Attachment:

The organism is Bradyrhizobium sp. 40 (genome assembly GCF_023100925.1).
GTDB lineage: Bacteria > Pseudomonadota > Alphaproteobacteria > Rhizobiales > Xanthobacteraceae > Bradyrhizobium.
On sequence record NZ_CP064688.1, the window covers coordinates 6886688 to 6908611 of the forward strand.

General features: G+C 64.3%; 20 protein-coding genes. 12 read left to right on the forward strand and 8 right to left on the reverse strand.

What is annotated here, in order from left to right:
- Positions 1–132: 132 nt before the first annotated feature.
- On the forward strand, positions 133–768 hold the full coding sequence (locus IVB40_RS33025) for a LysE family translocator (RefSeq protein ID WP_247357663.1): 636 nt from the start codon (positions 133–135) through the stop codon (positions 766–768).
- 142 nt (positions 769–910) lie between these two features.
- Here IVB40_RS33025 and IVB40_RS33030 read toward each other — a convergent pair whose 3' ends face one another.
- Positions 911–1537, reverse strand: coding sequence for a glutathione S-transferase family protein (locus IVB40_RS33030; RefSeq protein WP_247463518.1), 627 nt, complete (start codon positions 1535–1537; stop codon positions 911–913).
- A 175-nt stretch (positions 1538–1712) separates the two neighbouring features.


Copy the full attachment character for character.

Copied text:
The organism is Bradyrhizobium sp. 40 (genome assembly GCF_023100925.1).
GTDB lineage: Bacteria > Pseudomonadota > Alphaproteobacteria > Rhizobiales > Xanthobacteraceae > Bradyrhizobium.
On sequence record NZ_CP064688.1, the window covers coordinates 6886688 to 6908611 of the forward strand.

General features: G+C 64.3%; 20 protein-coding genes. 12 read left to right on the forward strand and 8 right to left on the reverse strand.

What is annotated here, in order from left to right:
- Positions 1–132: 132 nt before the first annotated feature.
- On the forward strand, positions 133–768 hold the full coding sequence (locus IVB40_RS33025) for a LysE family translocator (RefSeq protein ID WP_247357663.1): 636 nt from the start codon (positions 133–135) through the stop codon (positions 766–768).
- 142 nt (positions 769–910) lie between these two features.
- Here IVB40_RS33025 and IVB40_RS33030 read toward each other — a convergent pair whose 3' ends face one another.
- Positions 911–1537, reverse strand: coding sequence for a glutathione S-transferase family protein (locus IVB40_RS33030; RefSeq protein WP_247463518.1), 627 nt, complete (start codon positions 1535–1537; stop codon positions 911–913).
- A 175-nt stretch (positions 1538–1712) separates the two neighbouring features.